“This has divided my staff,” she said. “It just makes for a not very good atmosphere.”
Williams-Warren suggested it’s unfair in the manner in which two of her secretaries are being run through the political grinder.
“I really feel bad for my staff,” she said.
That feeling may lessen after Monday. The council is scheduled to decide which of the two women take the deputy clerk post. The timing of the meeting has been criticized by Morris, who said Tavarez intentionally scheduled the meeting on a day he teaches at William Paterson University, simply to shut out the opposition.
Tavarez said he was not aware of the councilman’s schedule. Morris said he has been teaching Monday evenings for the past 20 years and every council member knows that. Tavarez added a majority of council members said Monday was a good meeting date. Morris stated that there was no poll by the clerk’s office and he was never asked if he could attend.
Morris backs Campbell-Douglas who has been in the office for 15 years; Tavarez and 6th Ward councilman Andre Sayegh back Cartright, who has been in the office for four years. Tavarez, who Morris said did not add a resolution to discuss Campbell-Douglas’s nomination, said Cartright has the necessary qualifications and experience to serve in the capacity if appointed despite her short tenure.
Williams-Warren, who has reigned in the office as a benevolent mother for more than two decades, recommended Campbell-Douglas, who is African-American, over Cartright, who is Hispanic. Despite the clerk’s recommendation, the council president did not order a resolution be created or her name be added to the council’s agenda, said Morris. Only after he intervened did Campbell-Douglas’ name get added to the agenda, said Morris.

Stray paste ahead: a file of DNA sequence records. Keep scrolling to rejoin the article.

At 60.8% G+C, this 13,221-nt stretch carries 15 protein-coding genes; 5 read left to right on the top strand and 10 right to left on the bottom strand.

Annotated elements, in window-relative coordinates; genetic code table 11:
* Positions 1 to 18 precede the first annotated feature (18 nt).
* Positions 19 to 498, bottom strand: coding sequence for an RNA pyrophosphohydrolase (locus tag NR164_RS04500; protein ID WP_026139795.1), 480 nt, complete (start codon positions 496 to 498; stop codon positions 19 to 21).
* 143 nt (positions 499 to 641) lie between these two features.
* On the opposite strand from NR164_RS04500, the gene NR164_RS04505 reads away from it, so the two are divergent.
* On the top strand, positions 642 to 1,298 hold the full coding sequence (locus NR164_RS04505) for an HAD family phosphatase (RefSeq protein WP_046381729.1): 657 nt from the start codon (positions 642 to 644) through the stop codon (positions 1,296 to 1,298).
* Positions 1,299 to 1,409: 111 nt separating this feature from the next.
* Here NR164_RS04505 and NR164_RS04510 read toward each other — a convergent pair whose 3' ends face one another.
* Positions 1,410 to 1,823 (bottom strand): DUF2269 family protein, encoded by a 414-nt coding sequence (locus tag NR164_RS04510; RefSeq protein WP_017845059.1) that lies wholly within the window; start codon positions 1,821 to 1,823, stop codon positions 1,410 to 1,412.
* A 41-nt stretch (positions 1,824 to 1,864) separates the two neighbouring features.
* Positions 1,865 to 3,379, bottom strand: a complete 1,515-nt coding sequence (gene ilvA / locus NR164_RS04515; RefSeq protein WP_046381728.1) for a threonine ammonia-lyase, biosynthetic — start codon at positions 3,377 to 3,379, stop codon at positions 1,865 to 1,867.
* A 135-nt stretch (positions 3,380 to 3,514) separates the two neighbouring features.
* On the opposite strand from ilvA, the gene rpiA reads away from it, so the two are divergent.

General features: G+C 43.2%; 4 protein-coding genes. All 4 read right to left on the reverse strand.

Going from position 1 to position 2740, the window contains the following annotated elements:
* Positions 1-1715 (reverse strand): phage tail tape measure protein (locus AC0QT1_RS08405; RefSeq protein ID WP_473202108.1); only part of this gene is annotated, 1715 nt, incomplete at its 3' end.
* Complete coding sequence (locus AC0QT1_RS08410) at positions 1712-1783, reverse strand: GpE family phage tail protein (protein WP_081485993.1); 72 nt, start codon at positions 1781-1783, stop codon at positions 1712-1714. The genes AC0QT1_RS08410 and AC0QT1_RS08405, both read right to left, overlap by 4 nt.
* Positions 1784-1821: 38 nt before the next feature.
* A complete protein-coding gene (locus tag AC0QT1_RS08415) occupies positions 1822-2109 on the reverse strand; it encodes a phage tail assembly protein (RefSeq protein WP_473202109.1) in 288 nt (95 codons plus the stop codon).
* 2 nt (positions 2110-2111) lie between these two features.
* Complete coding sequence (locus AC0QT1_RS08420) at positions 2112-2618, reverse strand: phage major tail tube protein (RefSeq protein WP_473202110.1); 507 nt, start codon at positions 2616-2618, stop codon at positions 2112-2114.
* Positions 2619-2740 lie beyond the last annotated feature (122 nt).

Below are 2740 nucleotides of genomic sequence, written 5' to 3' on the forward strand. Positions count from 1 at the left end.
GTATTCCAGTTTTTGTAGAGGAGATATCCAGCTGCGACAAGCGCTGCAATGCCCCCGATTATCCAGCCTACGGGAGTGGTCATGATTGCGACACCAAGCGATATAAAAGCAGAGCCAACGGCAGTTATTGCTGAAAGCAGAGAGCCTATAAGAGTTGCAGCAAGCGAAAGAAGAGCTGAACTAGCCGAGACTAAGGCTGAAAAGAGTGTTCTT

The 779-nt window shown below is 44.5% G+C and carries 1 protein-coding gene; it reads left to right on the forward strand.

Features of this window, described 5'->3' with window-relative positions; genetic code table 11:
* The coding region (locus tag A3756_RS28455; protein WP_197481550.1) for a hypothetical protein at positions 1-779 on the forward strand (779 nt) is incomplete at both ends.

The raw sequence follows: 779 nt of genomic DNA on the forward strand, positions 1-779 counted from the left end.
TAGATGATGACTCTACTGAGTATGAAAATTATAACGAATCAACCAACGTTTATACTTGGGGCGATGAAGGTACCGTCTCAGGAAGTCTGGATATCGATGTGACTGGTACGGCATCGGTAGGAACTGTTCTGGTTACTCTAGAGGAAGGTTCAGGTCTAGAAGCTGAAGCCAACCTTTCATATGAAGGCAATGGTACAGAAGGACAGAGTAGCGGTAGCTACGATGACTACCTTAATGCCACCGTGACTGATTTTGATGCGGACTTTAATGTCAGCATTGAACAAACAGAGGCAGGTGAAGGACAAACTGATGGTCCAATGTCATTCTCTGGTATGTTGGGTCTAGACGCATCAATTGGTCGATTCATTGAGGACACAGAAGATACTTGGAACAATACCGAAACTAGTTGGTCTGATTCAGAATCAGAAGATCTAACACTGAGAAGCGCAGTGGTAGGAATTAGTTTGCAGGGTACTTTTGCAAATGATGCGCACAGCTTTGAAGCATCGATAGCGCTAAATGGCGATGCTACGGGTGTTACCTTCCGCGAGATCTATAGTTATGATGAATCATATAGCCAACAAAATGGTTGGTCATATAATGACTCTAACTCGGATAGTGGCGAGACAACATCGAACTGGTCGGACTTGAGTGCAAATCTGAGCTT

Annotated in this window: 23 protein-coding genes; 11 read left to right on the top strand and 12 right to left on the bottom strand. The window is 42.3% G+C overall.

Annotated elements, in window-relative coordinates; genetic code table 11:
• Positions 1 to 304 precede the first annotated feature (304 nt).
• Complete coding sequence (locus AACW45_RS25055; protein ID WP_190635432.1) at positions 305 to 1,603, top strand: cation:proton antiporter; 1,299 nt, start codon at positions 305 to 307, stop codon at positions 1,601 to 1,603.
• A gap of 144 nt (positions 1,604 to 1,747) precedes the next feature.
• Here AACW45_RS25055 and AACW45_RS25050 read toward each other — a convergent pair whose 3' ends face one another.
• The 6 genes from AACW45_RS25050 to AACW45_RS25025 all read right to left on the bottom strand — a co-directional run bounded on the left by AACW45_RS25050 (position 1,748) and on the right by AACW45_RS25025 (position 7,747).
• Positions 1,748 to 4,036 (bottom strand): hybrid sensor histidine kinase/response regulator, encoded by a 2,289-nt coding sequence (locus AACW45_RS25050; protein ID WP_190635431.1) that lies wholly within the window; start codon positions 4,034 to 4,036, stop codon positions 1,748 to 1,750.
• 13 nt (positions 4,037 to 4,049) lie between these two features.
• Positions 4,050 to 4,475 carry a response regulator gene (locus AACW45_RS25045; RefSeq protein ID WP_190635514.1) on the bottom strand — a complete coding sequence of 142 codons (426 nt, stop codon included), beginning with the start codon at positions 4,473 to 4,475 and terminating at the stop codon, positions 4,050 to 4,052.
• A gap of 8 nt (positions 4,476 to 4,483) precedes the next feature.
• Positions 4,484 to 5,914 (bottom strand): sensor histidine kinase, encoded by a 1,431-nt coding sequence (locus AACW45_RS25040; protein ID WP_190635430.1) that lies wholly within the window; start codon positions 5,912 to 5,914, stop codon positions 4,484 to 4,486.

Secretarial experience in private sector is not enough to become a municipal deputy clerk which has a unique set of challenges like advising on parliamentary procedures, said Morris. He said Campbell-Douglas has served as clerk when both Williams-Warren, who is retiring at the end of the month, and Sonia Gordon, current deputy clerk and soon to be city clerk, were away.
The controversy over the appointments, which Morris said were delayed for several weeks due to the council president’s unresponsiveness, have resulted in Tavarez and other council members being perceived as anti-black, said the council president. Tavarez said he has heard unverified rumors being spread by Morris that he and other council members do not want black people in city hall.
When asked whether he is spreading the vile rumor Morris said, “Absolutely not. That has to be the most preposterous thing to have crossed someone’s lips.”
Morris said he is defending Campbell-Douglas based on her merit. He said if she were Hispanic he would have just as strongly defended her based on her qualifications.
“Whomever the deputy clerk is it is my hopes that they have the necessary skill set to effectuate good government because that is a critical role,” said Morris.